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Budget 2018: Budget fails to deliver improved staffing in aged care

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Budget fails to deliver improved staffing in aged care


The country’s largest union, the Australian Nursing and Midwifery Federation (ANMF) has

welcomed aged care funding in the 2018/19 Federal Budget for additional home care

packages, but says this will not fix the crisis in aged care and is disappointed that, once

again, the Government has failed to address the urgent need for safe staffing in nursing


The ANMF’s A/Federal Secretary, Annie Butler, said with over 100,000 elderly Australians

on high-priority waiting lists for home care packages, (almost 80% of them higher level

three and four care packages) funding to meet the ever-growing demand for in-home aged

care services was long-overdue.

“It’s simply unacceptable that waiting lists have blown out to this point, with thousands and

thousands of people waiting more than a year for the care services they need to remain in

their home,” Ms Butler said.

“Our members are pleased the Government has allocated funding into additional home

care packages and palliative care services, but they know that this will do nothing to ensure

safe and timely care for elderly Australians already in residential care, and those who will

need it soon, because the Government has done nothing to ensure that aged care

providers are employing enough nurses and carers.

“We know that from 2003 to 2016, there’s been a 13% reduction in qualified nursing staff

working full-time in aged care while over the same period there’s been a 400% increase in

preventable deaths in nursing homes.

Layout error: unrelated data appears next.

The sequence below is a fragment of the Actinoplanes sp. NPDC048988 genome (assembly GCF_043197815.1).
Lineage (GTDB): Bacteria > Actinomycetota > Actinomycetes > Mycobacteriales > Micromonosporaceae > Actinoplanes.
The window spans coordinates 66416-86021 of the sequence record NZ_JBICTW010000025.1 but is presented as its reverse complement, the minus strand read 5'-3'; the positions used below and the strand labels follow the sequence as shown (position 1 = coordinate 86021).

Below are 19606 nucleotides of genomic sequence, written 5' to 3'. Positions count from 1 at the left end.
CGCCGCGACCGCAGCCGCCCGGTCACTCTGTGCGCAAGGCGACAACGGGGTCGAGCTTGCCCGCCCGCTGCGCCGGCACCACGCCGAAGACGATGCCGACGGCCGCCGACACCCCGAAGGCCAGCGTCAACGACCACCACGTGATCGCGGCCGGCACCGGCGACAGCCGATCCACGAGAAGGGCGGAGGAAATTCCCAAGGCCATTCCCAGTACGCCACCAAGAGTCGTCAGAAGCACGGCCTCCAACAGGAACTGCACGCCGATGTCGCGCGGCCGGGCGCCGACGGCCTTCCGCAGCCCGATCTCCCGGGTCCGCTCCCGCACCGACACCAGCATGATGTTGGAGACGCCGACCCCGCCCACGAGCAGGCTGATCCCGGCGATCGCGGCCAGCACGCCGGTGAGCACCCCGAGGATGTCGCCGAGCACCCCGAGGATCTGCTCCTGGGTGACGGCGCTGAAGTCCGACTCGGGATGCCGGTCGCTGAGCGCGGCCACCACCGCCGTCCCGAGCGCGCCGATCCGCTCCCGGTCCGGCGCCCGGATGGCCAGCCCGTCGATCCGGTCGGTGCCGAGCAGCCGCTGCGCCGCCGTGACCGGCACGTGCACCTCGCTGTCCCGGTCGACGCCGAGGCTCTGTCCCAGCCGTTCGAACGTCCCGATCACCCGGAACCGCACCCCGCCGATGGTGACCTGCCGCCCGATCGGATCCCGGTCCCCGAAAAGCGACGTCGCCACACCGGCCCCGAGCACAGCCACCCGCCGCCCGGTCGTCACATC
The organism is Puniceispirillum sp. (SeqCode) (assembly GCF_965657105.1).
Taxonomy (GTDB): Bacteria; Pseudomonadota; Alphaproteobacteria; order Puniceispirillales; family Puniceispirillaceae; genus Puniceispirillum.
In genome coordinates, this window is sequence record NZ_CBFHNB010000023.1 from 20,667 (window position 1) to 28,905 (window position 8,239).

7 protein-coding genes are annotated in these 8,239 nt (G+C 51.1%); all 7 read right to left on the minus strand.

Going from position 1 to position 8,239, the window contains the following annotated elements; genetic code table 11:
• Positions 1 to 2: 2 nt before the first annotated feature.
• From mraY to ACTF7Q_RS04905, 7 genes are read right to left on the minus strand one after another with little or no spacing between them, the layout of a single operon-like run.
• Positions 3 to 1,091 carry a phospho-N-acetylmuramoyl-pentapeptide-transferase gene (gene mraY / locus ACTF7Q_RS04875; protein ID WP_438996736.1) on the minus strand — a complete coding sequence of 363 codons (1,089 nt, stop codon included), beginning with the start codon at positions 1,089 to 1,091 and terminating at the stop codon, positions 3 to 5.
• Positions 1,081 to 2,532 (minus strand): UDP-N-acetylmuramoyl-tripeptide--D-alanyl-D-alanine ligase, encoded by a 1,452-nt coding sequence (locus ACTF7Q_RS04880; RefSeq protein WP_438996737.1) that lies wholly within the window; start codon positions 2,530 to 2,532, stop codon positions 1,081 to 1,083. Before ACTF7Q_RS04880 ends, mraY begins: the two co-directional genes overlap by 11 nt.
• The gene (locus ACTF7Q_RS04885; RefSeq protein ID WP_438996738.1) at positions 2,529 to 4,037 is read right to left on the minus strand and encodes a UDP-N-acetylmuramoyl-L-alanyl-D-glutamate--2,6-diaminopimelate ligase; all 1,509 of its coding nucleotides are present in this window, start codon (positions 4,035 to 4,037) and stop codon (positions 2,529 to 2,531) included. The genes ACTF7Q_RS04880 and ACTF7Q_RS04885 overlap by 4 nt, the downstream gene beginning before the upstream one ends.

“This chronic staffing crisis has led to dangerous workloads for nurses and carers resulting,

too often, in missed care for vulnerable nursing home residents, yet the Government is still

not prepared to guarantee safe staffing levels in residential aged care.

“We also know that the only way to guarantee safe staffing levels in aged care is to tie

Government funding to the provision of care. And the best way to achieve this is through

mandated minimum staff ratios.

“While small not-for-profit, particularly rural and remote, aged care providers are struggling

to make ends meet, we know that the large for-profit providers have the financial capacity

to improve staffing to ensure safe and effective care for residents but are choosing to focus

on maximising profit rather than providing safe staffing levels.

“Last week, the ANMF released a comprehensive report, prepared by the Tax Justice

Network, which shows that the six largest for-profit providers, some foreign entities, are

benefitting from $2.17 Billion in Government subsidies, yet paying little or no tax - at the

expense of residents.


“If the Government is serious about ensuring quality service provision, it needs to shift its

focus from company tax cuts to company tax collection by closing the loopholes that allow

large forprofit companies to profit from taxpayers’ money.

“This Saturday, 12 May, the ANMF will be launching our new national campaign calling on

our politicians to stand up for elderly Australians and make staffing ratios law, as a matter

of urgency to fix the crisis in aged care.”

The ANMF also welcomed Budget funding for capital works for aged care providers in rural,

regional and remote areas; dementia and mental health programs for older Australians.

ANMF media release authorised by Annie Butler, ANMF Acting Federal Secretary.

1/365 Queen St, Melbourne.

The ANMF, with over 268,500 members, is the industrial and professional voice for

nurses, midwives and assistants in nursing in Australia.

ANMF media inquiries: Richard Lenarduzzi 0411 254 390.